New rules on informing and consulting employees about major business decisions will have little impact, because most companies are already involving workers, according to CBI chief Sir Digby Jones.
The EU Information and Consultation Directive comes into force today. It requires firms employing more than 150 employees to set up formal mechanisms for discussing a wide range of issues (including the business’ economic situation, structure and future plans for employment), if 10% or more of the workforce request it.
Jones said: “These new rules will be irrelevant to most companies because they already have systems that employees are happy with arrangements for discussing developments with them.
“Few employers have to be told it’s good business practice to make sure staff know what’s going on and they don’t need legislation to make them do it.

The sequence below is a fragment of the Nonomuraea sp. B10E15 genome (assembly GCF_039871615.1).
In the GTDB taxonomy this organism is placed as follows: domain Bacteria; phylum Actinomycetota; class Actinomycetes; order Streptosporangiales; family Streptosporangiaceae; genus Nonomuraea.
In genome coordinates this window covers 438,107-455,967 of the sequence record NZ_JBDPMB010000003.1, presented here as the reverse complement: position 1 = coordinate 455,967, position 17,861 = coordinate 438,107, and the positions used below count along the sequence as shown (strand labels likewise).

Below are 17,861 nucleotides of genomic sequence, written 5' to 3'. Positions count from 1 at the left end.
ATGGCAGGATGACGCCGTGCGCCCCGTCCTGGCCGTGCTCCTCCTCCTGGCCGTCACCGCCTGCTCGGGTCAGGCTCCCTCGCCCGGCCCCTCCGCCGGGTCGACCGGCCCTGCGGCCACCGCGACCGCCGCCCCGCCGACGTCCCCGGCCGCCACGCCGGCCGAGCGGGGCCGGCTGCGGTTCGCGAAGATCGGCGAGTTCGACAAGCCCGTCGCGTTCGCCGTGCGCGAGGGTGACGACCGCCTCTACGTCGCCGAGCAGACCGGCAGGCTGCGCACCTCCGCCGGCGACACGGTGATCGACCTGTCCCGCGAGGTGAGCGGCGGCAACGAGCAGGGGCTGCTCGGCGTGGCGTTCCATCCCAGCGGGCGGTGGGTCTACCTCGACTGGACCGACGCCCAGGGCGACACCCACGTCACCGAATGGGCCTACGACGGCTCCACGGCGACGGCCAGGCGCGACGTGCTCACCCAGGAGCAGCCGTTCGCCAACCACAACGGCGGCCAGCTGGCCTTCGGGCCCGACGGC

“The rules rightly avoid imposing costly, one-size-fits-all structures on companies when they are not wanted,” Jones said. “They only kick-in if negotiations on how employees should be involved in the business fail.
“In reality it will rarely come to that. And they won’t allow a vociferous minority of employees to upset existing arrangements or hand new power to unions when that isn’t supported by the bulk of the workforce.
Jones said: “I sincerely hope that unions don’t think they can play the old game of using well intentioned legislation to grab more power, to the detriment of efficient businesses.”